Keller North America companies Hayward Baker and Bencor have teamed up on their first joint venture to complete works on a new Marriott hotel in Austin, Texas. With McKinney Drilling and Sun coast Post-Tension also on board, Keller has once again demonstrated its ability to offer a comprehensive, seamless service.
Scheduled for completion in summer 2020, the much-anticipated 31-storey Austin Marriott Downtown will provide more than 600 bedrooms and over 60,000ft² of conference space in a prime location. This construction project has also marked the first commercial joint venture for Bencor and Hayward Baker, with the former constructing a diaphragm wall (made in situ with reinforced concrete) and the latter installing the anchors.
“DPR Construction approached us in May 2016 about a proposed earth-retention system consisting of a permanent structural basement wall for a three-level subsurface parking garage,” explains Phil Kihlthau, Hayward Baker Project Manager.
The one-acre project site is bordered by three thoroughfares and is underlain by 25ft of sandy clay, followed by 5 to 10ft of poorly graded sand and finally limestone bedrock. After extensive site investigation, it was determined that it would be too costly to maintain a dewatering system that would allow for conventional earth retention.
Finding the best solution
With the help of Bencor, Hayward Baker proposed an anchored diaphragm wall (32in thick, 50ft deep and 800ft long) to stop groundwater getting into the site, provide a temporary earth-retention system, and create structural foundational support for the building. The wall would be supported by temporary strand tieback anchors each with a design loading of 211 kips.
While this approach initially appeared costly, it actually proved to be more economical for the client than other solutions: Alternate anchored soldier piles wouldn’t have provided water cut-off, and an anchored secant pile wall wouldn’t have provided a cost effective, permanent basement wall.
“This multipurpose design-build serves more than one function, making it competitive when compared with performing multiple techniques separately,” adds Hayward Baker Senior Vice-President Art Pengelly.
A collaborative effort
The work wasn’t without challenges though – both in the pre-construction and construction phases.
Diaphragm walls and water cut-off systems are not new to the Austin market but are rarely used due to the geology of the city and past developments not requiring them. In fact, Bencor installed its first diaphragm wall in Austin over 20 years ago. During negotiations, the Amli Condominium project completed by Bencor in 2001, located near the Marriott project, was instrumental in convincing DPR to use this system as an earth retention and water cut-off system.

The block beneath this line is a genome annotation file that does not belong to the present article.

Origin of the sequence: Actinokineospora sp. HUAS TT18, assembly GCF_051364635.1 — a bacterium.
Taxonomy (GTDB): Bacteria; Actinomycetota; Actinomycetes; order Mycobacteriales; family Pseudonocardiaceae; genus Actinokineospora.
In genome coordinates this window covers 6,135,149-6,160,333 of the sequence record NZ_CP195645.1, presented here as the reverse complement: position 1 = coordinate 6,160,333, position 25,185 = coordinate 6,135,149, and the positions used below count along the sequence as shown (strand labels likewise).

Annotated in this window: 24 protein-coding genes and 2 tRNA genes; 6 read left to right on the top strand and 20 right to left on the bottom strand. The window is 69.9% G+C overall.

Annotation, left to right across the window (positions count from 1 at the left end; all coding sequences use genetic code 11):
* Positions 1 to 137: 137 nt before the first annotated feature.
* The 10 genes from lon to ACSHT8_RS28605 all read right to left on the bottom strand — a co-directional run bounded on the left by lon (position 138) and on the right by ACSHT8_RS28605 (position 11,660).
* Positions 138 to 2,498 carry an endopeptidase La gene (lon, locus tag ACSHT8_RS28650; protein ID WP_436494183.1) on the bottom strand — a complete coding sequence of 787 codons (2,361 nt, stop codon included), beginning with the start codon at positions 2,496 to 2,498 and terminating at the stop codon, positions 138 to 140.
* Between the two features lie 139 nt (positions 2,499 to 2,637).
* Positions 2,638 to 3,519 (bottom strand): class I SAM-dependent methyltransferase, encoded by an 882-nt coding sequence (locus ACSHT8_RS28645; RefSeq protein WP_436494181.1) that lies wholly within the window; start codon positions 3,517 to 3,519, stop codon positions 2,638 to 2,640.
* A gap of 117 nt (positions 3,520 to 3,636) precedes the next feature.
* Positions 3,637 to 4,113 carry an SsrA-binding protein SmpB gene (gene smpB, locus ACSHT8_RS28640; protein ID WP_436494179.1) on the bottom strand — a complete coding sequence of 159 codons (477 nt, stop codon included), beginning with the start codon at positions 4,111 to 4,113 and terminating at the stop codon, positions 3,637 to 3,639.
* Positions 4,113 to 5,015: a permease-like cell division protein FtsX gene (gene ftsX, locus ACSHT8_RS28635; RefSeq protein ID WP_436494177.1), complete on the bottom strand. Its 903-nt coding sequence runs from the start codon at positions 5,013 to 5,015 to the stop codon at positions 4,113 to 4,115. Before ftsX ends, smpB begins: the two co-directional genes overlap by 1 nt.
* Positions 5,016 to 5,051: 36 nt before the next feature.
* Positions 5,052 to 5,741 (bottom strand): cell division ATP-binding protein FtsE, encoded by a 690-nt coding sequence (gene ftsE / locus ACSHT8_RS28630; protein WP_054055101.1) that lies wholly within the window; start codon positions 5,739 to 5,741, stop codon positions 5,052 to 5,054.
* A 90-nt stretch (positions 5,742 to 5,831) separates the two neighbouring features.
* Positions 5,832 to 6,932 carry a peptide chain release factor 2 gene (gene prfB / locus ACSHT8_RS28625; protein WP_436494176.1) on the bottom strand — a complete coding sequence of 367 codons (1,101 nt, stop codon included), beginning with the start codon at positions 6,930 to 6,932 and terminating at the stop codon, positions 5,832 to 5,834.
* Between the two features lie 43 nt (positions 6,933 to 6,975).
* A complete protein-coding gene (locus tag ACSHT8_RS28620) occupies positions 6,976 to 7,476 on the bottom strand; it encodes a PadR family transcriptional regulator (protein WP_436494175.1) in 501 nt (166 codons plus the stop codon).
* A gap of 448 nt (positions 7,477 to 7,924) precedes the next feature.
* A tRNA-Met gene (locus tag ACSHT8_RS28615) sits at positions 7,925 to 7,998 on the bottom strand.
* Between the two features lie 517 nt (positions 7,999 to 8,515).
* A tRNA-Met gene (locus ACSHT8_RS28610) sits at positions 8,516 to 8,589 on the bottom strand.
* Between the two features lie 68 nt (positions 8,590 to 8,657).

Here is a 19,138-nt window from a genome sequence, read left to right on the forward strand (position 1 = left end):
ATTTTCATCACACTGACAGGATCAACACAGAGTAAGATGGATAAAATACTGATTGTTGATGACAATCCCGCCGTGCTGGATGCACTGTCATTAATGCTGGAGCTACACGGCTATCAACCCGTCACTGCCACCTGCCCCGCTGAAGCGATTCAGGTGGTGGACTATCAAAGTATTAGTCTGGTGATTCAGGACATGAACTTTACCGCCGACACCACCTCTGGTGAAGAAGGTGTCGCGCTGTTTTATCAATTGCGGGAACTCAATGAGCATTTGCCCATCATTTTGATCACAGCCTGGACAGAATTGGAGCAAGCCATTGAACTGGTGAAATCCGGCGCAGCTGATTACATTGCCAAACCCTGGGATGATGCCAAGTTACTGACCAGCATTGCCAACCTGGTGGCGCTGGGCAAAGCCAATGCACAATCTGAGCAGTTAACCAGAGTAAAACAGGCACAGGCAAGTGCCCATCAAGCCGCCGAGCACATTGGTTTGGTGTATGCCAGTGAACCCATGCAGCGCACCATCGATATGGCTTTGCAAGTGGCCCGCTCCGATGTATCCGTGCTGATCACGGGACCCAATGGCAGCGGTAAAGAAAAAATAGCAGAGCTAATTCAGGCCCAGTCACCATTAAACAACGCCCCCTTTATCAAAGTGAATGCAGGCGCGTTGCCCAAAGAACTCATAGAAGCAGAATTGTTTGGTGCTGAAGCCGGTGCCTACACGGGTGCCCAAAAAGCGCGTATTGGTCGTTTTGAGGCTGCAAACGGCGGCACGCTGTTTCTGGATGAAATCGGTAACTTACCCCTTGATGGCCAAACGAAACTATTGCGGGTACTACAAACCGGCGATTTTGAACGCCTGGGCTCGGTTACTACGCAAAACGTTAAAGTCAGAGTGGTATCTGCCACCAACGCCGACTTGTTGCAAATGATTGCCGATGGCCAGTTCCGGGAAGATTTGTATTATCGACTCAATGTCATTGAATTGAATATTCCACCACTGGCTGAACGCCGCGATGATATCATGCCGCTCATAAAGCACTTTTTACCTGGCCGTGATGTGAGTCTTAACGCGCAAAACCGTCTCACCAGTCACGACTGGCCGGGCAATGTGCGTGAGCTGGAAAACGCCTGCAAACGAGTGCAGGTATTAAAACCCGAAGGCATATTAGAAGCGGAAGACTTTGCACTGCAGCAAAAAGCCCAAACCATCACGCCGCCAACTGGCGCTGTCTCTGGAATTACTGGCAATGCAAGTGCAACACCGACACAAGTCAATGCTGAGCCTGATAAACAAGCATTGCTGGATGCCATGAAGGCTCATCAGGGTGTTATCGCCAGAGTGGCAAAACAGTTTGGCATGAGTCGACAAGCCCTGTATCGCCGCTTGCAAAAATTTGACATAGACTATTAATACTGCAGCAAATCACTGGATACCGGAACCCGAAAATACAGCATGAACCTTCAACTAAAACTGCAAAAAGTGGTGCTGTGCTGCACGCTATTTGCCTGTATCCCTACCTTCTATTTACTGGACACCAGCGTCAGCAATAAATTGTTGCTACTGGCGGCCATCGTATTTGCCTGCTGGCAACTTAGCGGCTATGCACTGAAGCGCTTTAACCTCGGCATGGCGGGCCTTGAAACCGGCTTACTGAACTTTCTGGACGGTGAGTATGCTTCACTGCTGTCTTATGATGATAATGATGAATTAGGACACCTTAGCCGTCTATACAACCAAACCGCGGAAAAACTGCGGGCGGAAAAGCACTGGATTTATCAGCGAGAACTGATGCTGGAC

Bencor and Hayward Baker also had to work with the structural engineer, Magnusson Klemencic Associates (MKA), to modify the building design. MKA had to be comfortable with replacing the proposed typical cast-in-place basement wall with a diaphragm wall to support the building. They also had to trust Keller to coordinate the connection of the diaphragm wall to their building above.
Working in a congested urban environment with underground utilities and contaminated soils also had an impact on the project. The site had to be pre-excavated by nearly 7ft to remove the contaminated soil. Once removed, new soil and rock was brought back to create a level working platform for the equipment.
Providing the complete package
Having worked with Hayward Baker extensively in the area, fellow Keller company McKinney Drilling was brought in for the small but essential task of drilling the shoring piles (eight at 60ft deep) for the wall, returning in June to drill the holes for the client’s tower cranes (four at 40ft deep and four at 20ft, along with an 8ft-diameter sump at 10ft deep).
"The soils were pretty bad, so we had to use temporary casings,” says Andrew Dierschke, McKinney District Manager. “And down in the bottom on the tower crane piers, there was a lot of other work going on around us, so it was a fairly challenging environment logistically.”
"The fact that we’re all in the same Keller family made it much easier for everyone to work things out. By combining our forces, we’re able to offer clients a complete package, simplified process, and more efficient service.”
A fourth Keller company, Sun coast Post-Tension (SPT), will also be involved to support construction of the hotel structure meant to complement the existing JW Marriott. DPR chose Sun coast for peace of mind through the structural construction process and beyond. As the trusted source of materials, engineered installation drawings and field services, SPT will furnish the project with 314,225 lbs of post-tensioning materials to reinforce each floor level, including 21,421 lbs of Sun coast Stud Reinforcement System (SRS)® for punching shear resistance in the slabs. Helping to ensure secure and safer navigation for both vehicles and pedestrians, Sun coast will also supply 7,000 lf of barrier cable.
“This project has really been an all-round win for Keller, demonstrating the abilities and reach of the group,” adds Patrick Lydon, Bencor Field Operations Manager. “We’re now looking forward to many more successful future joint ventures between our companies.”